So what you feel, you are not alone. All of it, the helplessness, the loss, the thought that something somewhere in the Japan that you know has now been washed away - I feel this too. But then...

Japan prevails.
Mar. 16th, 2011 11:44 pm (UTC)

Japan prevails.

For now, I would say it abides.
Mar. 17th, 2011 01:52 am (UTC)
And what's happened, is happening, and will happen, most of it comes down to science. Science and politics.

And if there were two more catastrophically combative disciplines, I'd have difficulty working it out. Maybe Science and Religion, but the latter has been frequently equivalent to politics anyway.

The bit that gets me is that I keep seeing these things that say, "oh, it's okay, the radiation is going out to sea harmlessly".

...Because the wind never shifts, and we don't pull holy shit fuckton of fish out of that water.
Mar. 17th, 2011 04:58 am (UTC)
It's been an exhausting week. My youngest brother works in Tokyo. He has a small ground-floor apartment in a suburb/city just to the north of the capital, roughly 200 miles or so from Sendai, and takes the train into town every day to teach conversational English to shopkeepers and salarymen and engineers. Many of his students have worked for TEPCO (Tokyo Electric Power Co.), the company that runs the Fukushima Daiichi nuclear plant experiencing the radiation leaks. He watches the news every day, compelled to search for the faces of the TEPCO engineers he's taught. Of course, the radiation gear obscures their faces too much, but he still can't bring himself to look away from them.

Even he feels the sting of helplessness, and he's right there.

A few weeks ago, he bought a rail pass with the plan to take a week off in Sendai or Nagano. It sounds like he had originally thought to go last week, or maybe this week, to see the plum blossoms. Instead, he decided to wait for the cherry blossoms that will be blooming in a few weeks. I'm incredibly glad he postponed the trip, but I can't even tell my mother he was considering it. She's already a professional worrier as it is.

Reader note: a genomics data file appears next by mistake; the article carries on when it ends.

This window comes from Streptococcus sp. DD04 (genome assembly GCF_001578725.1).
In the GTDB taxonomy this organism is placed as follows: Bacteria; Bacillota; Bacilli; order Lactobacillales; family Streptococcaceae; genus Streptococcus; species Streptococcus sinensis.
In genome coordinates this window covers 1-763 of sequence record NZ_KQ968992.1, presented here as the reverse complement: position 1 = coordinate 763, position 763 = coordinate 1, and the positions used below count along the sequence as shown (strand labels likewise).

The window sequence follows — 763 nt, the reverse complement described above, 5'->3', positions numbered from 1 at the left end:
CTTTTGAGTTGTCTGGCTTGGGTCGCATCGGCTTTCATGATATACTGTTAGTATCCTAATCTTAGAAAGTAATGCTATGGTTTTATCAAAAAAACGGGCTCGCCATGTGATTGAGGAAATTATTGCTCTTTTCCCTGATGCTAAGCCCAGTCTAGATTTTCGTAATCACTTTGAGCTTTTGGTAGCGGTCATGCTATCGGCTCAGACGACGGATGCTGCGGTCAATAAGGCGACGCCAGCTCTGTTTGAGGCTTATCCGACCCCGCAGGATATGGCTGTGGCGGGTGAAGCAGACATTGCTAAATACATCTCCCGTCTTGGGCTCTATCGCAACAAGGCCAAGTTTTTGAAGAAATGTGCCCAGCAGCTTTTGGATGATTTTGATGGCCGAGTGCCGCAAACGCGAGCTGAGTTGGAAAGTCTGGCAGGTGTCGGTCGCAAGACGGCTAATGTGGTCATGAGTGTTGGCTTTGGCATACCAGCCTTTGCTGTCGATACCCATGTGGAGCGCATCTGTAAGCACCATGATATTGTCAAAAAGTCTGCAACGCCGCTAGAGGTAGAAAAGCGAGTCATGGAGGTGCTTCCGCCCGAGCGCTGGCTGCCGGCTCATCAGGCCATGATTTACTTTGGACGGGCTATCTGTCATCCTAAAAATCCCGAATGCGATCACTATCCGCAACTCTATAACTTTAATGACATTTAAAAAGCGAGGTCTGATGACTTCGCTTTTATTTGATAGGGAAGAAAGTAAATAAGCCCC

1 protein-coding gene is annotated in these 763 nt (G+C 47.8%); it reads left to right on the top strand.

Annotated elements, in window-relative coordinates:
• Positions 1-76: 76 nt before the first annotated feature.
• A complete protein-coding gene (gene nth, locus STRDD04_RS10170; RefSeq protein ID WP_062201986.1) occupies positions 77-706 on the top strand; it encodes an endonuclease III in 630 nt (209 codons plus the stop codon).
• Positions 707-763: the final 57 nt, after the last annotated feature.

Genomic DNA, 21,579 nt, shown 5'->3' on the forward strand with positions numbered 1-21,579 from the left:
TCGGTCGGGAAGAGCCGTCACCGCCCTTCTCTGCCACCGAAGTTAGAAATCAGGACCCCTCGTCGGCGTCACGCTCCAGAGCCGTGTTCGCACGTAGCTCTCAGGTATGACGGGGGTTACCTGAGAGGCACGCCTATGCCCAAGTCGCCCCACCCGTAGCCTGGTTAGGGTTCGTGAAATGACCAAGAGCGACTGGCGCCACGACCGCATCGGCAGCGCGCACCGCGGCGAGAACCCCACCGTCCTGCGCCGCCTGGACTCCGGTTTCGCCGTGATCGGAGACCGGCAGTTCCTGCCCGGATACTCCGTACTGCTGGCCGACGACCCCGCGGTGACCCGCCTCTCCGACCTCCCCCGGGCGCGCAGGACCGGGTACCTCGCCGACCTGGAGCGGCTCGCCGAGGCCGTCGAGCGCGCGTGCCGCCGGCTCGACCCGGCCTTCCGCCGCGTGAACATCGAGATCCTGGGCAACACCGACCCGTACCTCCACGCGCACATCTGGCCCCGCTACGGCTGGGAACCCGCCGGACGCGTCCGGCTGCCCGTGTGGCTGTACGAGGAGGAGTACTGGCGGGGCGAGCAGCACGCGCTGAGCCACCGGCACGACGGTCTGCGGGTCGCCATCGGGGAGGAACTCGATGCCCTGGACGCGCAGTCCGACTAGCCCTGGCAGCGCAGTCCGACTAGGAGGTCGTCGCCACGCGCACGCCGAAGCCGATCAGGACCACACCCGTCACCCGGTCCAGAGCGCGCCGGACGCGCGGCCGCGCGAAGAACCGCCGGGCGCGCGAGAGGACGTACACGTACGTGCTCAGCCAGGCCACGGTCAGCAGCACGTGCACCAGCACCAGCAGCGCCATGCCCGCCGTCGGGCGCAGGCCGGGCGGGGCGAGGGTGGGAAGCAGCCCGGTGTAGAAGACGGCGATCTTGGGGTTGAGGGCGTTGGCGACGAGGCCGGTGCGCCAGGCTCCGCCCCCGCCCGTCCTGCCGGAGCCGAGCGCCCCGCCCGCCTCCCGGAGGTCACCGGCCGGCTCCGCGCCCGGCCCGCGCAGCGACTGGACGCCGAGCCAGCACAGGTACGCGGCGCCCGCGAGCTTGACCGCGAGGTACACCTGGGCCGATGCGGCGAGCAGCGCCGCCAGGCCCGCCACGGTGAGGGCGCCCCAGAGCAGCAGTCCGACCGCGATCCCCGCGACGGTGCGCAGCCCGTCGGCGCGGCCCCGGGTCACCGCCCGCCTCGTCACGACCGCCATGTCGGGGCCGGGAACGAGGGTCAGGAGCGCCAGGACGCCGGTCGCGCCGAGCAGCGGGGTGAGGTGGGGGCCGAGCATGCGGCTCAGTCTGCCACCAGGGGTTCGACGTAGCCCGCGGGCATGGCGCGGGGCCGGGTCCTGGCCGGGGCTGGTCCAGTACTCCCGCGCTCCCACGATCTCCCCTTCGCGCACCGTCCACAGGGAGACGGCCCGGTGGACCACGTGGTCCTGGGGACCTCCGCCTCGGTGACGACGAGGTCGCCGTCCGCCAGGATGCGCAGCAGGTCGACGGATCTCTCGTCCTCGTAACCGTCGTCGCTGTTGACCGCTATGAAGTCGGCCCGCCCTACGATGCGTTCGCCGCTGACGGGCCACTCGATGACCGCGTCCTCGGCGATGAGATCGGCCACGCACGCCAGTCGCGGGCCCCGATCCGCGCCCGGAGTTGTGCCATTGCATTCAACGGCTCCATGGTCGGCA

Mar. 17th, 2011 05:22 am (UTC)
This is going to sound awful, but I am glad you found the end of your novel before the crisis slammed into Japan.

The situation is paralyzing. It’s almost science fiction: destruction and more destruction laced with government lies and deceit.
Mar. 17th, 2011 06:39 am (UTC)
In the summer of 2001 I was lucky enough to be selected for an exchange student program and got to stay with a family in this tiny town called Osuka-cho (that doesn't even exist any more because it was so tiny it got broken up and all the pieces got merged into surrounding towns). It was one of the most beautiful places I have ever been, and was one of the happiest times of my entire life. I ache for them. I want to go back and do something. Anything. But I can't, and so I watch and I hope.

( 6 comments — Have your say! )